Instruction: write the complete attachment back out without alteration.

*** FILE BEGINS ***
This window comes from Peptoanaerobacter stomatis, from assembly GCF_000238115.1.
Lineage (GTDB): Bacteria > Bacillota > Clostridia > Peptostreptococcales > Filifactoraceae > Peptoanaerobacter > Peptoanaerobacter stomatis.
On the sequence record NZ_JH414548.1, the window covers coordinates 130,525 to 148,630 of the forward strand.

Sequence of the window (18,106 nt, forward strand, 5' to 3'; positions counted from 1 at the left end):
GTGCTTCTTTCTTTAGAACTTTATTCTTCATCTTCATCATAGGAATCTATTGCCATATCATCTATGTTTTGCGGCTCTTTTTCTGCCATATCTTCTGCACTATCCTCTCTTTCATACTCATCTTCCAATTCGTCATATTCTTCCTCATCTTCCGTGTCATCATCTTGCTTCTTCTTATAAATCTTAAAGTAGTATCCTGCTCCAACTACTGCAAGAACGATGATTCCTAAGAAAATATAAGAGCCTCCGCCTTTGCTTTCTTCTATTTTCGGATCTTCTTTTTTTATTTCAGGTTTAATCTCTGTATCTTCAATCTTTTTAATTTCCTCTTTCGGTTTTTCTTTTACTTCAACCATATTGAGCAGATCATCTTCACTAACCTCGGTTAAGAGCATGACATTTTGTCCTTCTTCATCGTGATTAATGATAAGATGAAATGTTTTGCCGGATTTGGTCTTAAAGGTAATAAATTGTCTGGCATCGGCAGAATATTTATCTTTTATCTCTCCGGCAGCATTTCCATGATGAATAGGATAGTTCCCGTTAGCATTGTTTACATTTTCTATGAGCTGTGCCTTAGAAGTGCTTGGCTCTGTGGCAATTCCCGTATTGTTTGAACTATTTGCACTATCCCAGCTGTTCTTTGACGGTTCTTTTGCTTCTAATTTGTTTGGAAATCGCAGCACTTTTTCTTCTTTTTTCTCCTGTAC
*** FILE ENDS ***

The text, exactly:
This window comes from Peptoanaerobacter stomatis, from assembly GCF_000238115.1.
Lineage (GTDB): Bacteria > Bacillota > Clostridia > Peptostreptococcales > Filifactoraceae > Peptoanaerobacter > Peptoanaerobacter stomatis.
On the sequence record NZ_JH414548.1, the window covers coordinates 130,525 to 148,630 of the forward strand.

Sequence of the window (18,106 nt, forward strand, 5' to 3'; positions counted from 1 at the left end):
GTGCTTCTTTCTTTAGAACTTTATTCTTCATCTTCATCATAGGAATCTATTGCCATATCATCTATGTTTTGCGGCTCTTTTTCTGCCATATCTTCTGCACTATCCTCTCTTTCATACTCATCTTCCAATTCGTCATATTCTTCCTCATCTTCCGTGTCATCATCTTGCTTCTTCTTATAAATCTTAAAGTAGTATCCTGCTCCAACTACTGCAAGAACGATGATTCCTAAGAAAATATAAGAGCCTCCGCCTTTGCTTTCTTCTATTTTCGGATCTTCTTTTTTTATTTCAGGTTTAATCTCTGTATCTTCAATCTTTTTAATTTCCTCTTTCGGTTTTTCTTTTACTTCAACCATATTGAGCAGATCATCTTCACTAACCTCGGTTAAGAGCATGACATTTTGTCCTTCTTCATCGTGATTAATGATAAGATGAAATGTTTTGCCGGATTTGGTCTTAAAGGTAATAAATTGTCTGGCATCGGCAGAATATTTATCTTTTATCTCTCCGGCAGCATTTCCATGATGAATAGGATAGTTCCCGTTAGCATTGTTTACATTTTCTATGAGCTGTGCCTTAGAAGTGCTTGGCTCTGTGGCAATTCCCGTATTGTTTGAACTATTTGCACTATCCCAGCTGTTCTTTGACGGTTCTTTTGCTTCTAATTTGTTTGGAAATCGCAGCACTTTTTCTTCTTTTTTCTCCTGTAC